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Avis Pays $3

December 23, 1997 GMT

Avis Pays $3.3 Million To Settle Portion of Lawsuit Filed by Would-Be Black Customers Who Accused N.C. Avis Franchisee of Discrimination

Three black motorists sued Avis and New Hanover Rent-A-Car last year after they said the company failed to discipline New Hanover dealer John Dalton despite dozens of complaints against him to Avis customer-service operators.

Affidavits by former New Hanover managers claim Dalton’s rental car outlets placed additional requirements on blacks in order to justify denying them rentals. Such requirements included higher credit-card maximums and proof of employment, the affidavits said.


Both Dalton and Avis, based in Garden City, N.Y., have denied discriminating against blacks.

Avis admits no wrongdoing and does not condone any actions by Wilmington-based New Hanover Rent-A-Car, according to the out-of-court settlement announced late Monday afternoon by Avis and plaintiffs’ attorneys.

According to the tentative settlement, Avis will contribute $1.85 million to a settlement fund for any black customers who said they were denied rentals by the Wilmington-based dealer on account of their race.

The company also would pay an additional $1.43 million for legal and administrative costs associated with processing claims for a class-action settlement, said John Relman, an attorney for the plaintiffs.

Since the initial lawsuit, the number of plaintiffs named in the lawsuit have increased to 14. And more than 100 people have signed affidavits saying they were discriminated against at one of Dalton’s five Avis outlets in North Carolina and South Carolina, Relman said.

The out-of-court settlement must be approved by U.S. District Court in Wilmington, where the lawsuit was filed by three black motorists in May 1996. If approved, the plaintiffs would end its legal action against Avis.

``We’re very pleased with the settlement,″ Relman said Monday night in a telephone interview. ``We have done the eight thing and we think the settlement is appropriate.″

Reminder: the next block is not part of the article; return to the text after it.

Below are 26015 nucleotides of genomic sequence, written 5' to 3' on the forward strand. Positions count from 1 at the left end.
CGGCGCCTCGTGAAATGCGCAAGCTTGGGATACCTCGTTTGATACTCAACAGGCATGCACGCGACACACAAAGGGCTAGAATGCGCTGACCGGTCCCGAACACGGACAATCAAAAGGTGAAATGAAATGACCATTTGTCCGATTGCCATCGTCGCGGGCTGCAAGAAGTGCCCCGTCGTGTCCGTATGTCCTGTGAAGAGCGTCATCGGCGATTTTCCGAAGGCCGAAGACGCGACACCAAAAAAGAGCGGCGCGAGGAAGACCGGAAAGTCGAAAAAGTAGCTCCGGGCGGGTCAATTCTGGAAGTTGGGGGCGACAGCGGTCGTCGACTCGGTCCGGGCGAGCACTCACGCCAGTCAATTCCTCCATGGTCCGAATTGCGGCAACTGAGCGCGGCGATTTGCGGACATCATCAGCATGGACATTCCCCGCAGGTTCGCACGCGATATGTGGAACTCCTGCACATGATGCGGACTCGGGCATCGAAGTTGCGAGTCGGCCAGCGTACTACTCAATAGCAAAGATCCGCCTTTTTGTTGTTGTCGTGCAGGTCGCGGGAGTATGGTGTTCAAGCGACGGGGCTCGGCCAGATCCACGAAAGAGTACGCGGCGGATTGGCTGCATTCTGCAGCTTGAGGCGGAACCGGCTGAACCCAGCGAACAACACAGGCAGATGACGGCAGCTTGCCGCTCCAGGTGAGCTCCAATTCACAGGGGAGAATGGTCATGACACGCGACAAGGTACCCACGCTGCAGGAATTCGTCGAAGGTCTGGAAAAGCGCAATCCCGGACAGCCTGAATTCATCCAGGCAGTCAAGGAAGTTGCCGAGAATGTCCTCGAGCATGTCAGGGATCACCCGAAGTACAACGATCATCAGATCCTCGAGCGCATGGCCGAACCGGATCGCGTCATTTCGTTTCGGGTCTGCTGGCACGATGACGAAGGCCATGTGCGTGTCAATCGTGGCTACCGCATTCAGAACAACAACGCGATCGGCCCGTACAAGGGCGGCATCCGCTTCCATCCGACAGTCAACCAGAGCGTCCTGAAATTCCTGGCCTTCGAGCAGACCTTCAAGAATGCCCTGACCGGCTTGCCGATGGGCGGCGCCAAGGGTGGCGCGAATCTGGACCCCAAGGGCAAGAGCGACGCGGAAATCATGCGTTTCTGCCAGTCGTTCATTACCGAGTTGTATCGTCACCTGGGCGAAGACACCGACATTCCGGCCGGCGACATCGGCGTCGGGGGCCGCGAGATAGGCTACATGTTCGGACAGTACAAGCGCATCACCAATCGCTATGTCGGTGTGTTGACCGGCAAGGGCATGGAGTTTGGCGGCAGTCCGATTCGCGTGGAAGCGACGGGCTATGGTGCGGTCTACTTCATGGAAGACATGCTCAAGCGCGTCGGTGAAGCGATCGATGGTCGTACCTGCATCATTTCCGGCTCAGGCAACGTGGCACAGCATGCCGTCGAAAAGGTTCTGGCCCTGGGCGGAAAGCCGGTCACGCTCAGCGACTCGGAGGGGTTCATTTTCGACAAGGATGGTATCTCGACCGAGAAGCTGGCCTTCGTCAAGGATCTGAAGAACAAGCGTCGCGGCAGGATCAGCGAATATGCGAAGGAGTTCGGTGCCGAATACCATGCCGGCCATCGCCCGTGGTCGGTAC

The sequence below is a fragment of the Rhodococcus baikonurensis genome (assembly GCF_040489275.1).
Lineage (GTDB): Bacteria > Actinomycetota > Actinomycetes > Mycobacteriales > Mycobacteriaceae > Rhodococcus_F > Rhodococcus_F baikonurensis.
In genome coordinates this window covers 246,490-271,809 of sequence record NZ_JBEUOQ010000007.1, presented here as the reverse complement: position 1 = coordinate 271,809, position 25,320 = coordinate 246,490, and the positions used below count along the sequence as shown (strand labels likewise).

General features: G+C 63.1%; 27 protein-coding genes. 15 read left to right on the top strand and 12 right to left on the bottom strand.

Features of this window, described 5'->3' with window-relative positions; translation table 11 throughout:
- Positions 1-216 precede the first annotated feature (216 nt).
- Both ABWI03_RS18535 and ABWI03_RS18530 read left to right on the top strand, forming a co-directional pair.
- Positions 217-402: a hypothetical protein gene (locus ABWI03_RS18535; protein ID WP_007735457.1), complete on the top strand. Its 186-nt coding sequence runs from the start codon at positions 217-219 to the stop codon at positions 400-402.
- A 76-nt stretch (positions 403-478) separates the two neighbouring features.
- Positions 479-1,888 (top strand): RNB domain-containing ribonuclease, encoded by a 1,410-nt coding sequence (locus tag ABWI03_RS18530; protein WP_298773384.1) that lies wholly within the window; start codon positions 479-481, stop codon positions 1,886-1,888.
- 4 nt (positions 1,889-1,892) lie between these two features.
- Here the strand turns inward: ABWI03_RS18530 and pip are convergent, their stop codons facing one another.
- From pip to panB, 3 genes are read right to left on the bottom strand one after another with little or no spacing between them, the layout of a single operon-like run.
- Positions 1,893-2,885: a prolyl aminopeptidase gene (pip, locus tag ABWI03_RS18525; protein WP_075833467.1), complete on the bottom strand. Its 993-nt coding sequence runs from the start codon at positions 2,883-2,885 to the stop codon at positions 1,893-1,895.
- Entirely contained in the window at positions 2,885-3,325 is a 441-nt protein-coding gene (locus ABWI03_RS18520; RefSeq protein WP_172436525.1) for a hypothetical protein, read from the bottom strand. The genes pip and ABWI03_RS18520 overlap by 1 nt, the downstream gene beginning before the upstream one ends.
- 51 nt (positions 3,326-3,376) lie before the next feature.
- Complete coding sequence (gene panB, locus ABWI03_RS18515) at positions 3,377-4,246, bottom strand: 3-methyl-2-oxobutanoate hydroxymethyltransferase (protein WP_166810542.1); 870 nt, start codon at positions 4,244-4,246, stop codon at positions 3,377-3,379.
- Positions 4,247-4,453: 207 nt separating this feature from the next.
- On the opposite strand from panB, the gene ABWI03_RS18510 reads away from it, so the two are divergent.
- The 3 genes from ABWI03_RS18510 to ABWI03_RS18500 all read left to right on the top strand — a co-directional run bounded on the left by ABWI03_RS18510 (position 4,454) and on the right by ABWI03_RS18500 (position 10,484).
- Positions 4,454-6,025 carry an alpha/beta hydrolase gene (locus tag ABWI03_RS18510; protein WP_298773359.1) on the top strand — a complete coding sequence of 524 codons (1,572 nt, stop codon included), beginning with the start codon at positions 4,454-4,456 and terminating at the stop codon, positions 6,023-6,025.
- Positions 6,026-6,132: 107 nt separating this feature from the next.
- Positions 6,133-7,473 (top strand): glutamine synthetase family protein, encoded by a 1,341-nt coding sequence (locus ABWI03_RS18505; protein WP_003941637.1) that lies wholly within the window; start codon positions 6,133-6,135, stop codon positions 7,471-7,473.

But the lawsuit will continue against New Hanover Rent-A-Car because Relman said they are not satisfied with Dalton’s reponse to the lawsuit.

``We had had concerns about Avis, but we think that they have addressed those problems,″ said Relman with the Washington Lawyers’ Committee for Civil Rights and Urban Affairs. ``... But in the New Hanover Rent-A-Car case there has been done nothing to change our concerns against it.″


Relman said his plaintiffs agreed to a settlement with Avis because ``the evidence does not show a pattern or practice of discrimination by Avis at corporate or independent licensee locations across the country.″

No date has been set for the lawsuit against New Hanover Rent-A-Car to go to trial, although Relman said it could begin within the next few months.

An Avis spokesman did not return a telephone call Monday evening. But Craig Hoenshell, Avis chairman and chief executive officer, said in the release announcing the settlement that company managers have been working to reinforce Avis’ commitment to non-discrimination at all levels.

``Our new management team has moved aggressively to enforce our policy of `zero tolerance’ of discrimination and to promote diversity and inclusiveness among Avis’ workforce,″ Hoenshell said. ``... We are pleased to be putting this litigation behind us.″

Dalton’s franchise runs offices in Wilmington, Greenville, New Bern and Jacksonville and in Florence, S.C.

The allegations became public in November 1996 when the lawyers’ group filed documents to expand legal action by the three motorists to a class-action lawsuit.

Details on how the money would be divided among the customers won’t be decided upon until legal action against New Hanover Rent-A-Car is completed.

Earlier this year, allegations surfaced that Avis knew about the discrimination complaints but nothing to resolved the problems.

An Avis internal investigation in December 1996 blamed two corporate attorneys for knowing about racial bias complaints in 1992 but deciding not to respond.

But a former employee said in a statement filed in federal court that Joseph Vittoria _ Avis chief executive officer until his retirement in February _ attended meetings at the Avis reservation center in Oklahoma in which complaints against Dalton were discussed.

Another former employee said in a sworn declaration that sales agents at the Avis reservation center were told to reject new corporate accounts for businesses run by ultra-Orthodox Jews.